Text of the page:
Methods
A single case study design focused on early career registered nurses (ECRNs) working in a hospital and health service in northern Australia. The research team adopted Djukic et al’s definition of ECRNs as “RNs who have practiced for less than 5 years”. Data was collected via three individual interviews and two focus groups. Thirty-five ECRNs participated in the study.
Results
Qualitative analysis of data generated during interviews and focus groups, identified the key themes of receiving career advice and choice or no choice. Analysis of study data in the context of the broader literature resulted in the researchers identifying six areas of focus for ECRN retention: 1) well-planned, supported and structured transition periods; 2) consideration of rotation through different areas with a six month minimum for skills development; 3) empowering decision making; 4) placement opportunities and choice in decisions of where to work; 5) career advice and support that considers ECRNs’ personalities and skills; and 6) encouragement to reflect on career choices.
Conclusions
Reducing turnover and improving retention relies on understanding the factors that influence nurses’ decisions to leave or remain within an organisation and the profession. Ensuring nurses in the current workforce remain engaged and productive, rather than leave the profession, is reliant on addressing factors that cause attrition and implementing strategies that strengthen retention rates and workforce sustainability.
doi:10.1186/s12912-016-0177-z
PMCID: PMC5057224  PMID: 27766042
Early career; Registered nurse; Retention; Support
18.  Descriptive, cross-country analysis of the nurse practitioner workforce in six countries: size, growth, physician substitution potential 
BMJ Open  2016;6(9):e011901.
Objectives
Many countries are facing provider shortages and imbalances in primary care or are projecting shortfalls for the future, triggered by the rise in chronic diseases and multimorbidity. In order to assess the potential of nurse practitioners (NPs) in expanding access, we analysed the size, annual growth (2005–2015) and the extent of advanced practice of NPs in 6 Organisation for Economic Cooperation and Development (OECD) countries.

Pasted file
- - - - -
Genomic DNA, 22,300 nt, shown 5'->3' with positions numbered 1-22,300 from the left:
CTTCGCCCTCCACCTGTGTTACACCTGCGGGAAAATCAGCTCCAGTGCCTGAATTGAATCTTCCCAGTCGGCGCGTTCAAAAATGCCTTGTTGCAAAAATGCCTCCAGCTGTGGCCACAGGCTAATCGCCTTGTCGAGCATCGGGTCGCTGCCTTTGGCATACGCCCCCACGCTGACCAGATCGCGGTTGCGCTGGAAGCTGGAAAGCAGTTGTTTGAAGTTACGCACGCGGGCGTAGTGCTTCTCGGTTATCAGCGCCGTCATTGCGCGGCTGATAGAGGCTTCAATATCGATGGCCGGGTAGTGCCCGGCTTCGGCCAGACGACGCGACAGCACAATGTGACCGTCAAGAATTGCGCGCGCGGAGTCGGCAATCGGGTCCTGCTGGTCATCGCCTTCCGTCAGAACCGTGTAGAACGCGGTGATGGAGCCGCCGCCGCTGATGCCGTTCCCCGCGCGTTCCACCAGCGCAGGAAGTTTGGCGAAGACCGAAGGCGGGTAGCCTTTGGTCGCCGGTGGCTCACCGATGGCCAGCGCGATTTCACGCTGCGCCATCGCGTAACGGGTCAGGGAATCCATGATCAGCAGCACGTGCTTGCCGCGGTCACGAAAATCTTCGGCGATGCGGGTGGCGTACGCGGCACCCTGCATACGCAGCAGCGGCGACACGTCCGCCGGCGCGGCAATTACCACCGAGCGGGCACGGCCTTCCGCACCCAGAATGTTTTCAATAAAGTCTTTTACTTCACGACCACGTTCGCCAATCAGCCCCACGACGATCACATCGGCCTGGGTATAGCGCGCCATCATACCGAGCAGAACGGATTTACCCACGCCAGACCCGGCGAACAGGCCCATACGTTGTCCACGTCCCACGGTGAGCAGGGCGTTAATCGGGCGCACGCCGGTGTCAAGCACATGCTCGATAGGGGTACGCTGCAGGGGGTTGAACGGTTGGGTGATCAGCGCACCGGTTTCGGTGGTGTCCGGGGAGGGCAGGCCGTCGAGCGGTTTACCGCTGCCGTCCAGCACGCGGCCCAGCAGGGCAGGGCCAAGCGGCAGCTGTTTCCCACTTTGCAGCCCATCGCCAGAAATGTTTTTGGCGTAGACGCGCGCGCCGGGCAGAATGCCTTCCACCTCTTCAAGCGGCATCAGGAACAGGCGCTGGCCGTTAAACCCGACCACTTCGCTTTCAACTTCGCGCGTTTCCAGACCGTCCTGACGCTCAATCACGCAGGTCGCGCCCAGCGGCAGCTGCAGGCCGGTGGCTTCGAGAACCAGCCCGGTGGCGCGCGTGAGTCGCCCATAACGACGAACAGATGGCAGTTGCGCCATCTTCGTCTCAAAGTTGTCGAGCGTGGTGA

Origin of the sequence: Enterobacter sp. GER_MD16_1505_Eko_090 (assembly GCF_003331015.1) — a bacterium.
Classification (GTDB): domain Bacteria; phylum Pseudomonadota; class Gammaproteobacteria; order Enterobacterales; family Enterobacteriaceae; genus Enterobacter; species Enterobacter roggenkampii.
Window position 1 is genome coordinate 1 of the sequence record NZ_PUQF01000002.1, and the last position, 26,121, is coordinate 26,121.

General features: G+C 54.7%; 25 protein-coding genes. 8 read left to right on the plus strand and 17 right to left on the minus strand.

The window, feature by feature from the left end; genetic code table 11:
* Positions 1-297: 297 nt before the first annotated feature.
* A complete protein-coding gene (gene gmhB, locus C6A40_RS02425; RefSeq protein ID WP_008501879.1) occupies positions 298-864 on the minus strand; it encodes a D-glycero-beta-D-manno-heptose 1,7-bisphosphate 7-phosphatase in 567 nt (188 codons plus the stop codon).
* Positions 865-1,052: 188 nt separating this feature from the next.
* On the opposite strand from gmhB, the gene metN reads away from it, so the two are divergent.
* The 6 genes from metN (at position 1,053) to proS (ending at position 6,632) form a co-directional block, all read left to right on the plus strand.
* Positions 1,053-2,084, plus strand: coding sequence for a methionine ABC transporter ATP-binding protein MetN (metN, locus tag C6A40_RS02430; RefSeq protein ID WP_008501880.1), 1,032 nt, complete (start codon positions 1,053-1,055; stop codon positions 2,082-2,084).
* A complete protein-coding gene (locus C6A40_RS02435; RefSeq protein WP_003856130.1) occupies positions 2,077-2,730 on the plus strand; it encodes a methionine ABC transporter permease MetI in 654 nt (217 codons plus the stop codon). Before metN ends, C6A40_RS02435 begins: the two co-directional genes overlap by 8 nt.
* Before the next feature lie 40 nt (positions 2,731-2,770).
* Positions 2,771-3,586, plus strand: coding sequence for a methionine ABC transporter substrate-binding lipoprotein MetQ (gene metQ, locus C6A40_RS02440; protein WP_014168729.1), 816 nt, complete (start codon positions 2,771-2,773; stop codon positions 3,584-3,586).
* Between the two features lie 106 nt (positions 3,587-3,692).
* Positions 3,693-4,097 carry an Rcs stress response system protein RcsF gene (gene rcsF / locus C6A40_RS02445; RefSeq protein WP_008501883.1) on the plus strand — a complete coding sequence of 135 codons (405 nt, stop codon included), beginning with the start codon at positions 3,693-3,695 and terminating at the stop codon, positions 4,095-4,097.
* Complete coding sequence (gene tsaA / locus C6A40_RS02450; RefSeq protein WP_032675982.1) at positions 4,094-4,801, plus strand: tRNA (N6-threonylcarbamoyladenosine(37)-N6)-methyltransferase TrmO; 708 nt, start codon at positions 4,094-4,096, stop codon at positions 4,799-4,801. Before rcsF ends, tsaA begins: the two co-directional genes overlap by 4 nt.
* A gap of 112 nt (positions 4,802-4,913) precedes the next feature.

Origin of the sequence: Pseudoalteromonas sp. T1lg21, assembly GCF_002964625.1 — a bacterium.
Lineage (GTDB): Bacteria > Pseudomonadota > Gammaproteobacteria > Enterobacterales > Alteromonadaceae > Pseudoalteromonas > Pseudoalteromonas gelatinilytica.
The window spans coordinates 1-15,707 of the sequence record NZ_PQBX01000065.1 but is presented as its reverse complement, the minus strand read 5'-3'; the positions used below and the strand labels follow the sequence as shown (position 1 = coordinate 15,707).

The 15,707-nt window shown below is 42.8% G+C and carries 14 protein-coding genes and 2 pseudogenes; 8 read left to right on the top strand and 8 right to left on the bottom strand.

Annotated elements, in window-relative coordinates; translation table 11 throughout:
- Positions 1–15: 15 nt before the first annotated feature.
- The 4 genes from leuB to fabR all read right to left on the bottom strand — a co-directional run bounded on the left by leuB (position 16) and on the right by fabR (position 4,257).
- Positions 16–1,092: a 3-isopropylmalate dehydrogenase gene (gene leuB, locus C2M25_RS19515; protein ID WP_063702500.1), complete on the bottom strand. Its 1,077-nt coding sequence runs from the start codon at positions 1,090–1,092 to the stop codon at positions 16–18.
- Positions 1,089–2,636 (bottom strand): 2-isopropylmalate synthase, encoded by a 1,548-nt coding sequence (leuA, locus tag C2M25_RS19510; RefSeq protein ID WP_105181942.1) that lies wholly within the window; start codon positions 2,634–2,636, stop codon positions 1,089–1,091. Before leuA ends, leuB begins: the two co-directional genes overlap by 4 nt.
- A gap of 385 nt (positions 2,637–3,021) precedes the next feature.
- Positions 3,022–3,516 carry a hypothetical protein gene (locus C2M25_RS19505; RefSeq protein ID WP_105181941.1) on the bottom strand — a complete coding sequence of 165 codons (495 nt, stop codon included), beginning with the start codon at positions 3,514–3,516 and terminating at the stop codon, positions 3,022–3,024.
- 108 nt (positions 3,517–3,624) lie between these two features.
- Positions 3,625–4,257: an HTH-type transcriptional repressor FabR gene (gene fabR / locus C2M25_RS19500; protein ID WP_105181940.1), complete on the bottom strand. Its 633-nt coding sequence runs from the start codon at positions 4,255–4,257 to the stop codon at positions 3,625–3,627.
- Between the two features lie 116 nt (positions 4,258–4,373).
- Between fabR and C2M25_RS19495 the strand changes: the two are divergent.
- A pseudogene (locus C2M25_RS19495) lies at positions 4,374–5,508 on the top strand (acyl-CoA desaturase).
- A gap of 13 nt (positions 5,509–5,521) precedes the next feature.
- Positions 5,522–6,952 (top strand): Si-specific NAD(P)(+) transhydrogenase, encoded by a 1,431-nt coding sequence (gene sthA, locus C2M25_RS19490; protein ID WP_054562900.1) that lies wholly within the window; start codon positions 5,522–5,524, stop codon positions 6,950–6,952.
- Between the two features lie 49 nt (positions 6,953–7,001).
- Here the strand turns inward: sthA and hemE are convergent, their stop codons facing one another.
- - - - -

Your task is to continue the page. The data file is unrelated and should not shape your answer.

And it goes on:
Design
Cross-country data analysis of national nursing registries, regulatory bodies, statistical offices data as well as OECD health workforce and population data, plus literature scoping review.
Setting/participants
NP and physician workforces in 6 OECD countries (Australia, Canada, Ireland, the Netherlands, New Zealand and USA).
Primary and secondary outcome measures
The main outcomes were the absolute and relative number of NPs per 100 000 population compared with the nursing and physician workforces, the compound annual growth rates, annual and median percentage changes from 2005 to 2015 and a synthesis of the literature on the extent of advanced clinical practice measured by physician substitution effect.
Results
The USA showed the highest absolute number of NPs and rate per population (40.5 per 100 000 population), followed by the Netherlands (12.6), Canada (9.8), Australia (4.4), and Ireland and New Zealand (3.1, respectively). Annual growth rates were high in all countries, ranging from annual compound rates of 6.1% in the USA to 27.8% in the Netherlands. Growth rates were between three and nine times higher compared with physicians. Finally, the empirical studies emanating from the literature scoping review suggested that NPs are able to provide 67–93% of all primary care services, yet, based on limited evidence.
Conclusions
NPs are a rapidly growing workforce with high levels of advanced practice potential in primary care. Workforce monitoring based on accurate data is critical to inform educational capacity and workforce planning.
doi:10.1136/bmjopen-2016-011901
PMCID: PMC5020757  PMID: 27601498
nursing; health workforce; physicians; PRIMARY CARE; nurse practitioner
19.  Human resource governance: what does governance mean for the health workforce in low- and middle-income countries? 
Background
Research on practical and effective governance of the health workforce is limited. This paper examines health system strengthening as it occurs in the intersection between the health workforce and governance by presenting a framework to examine health workforce issues related to eight governance principles: strategic vision, accountability, transparency, information, efficiency, equity/fairness, responsiveness and citizen voice and participation.
Methods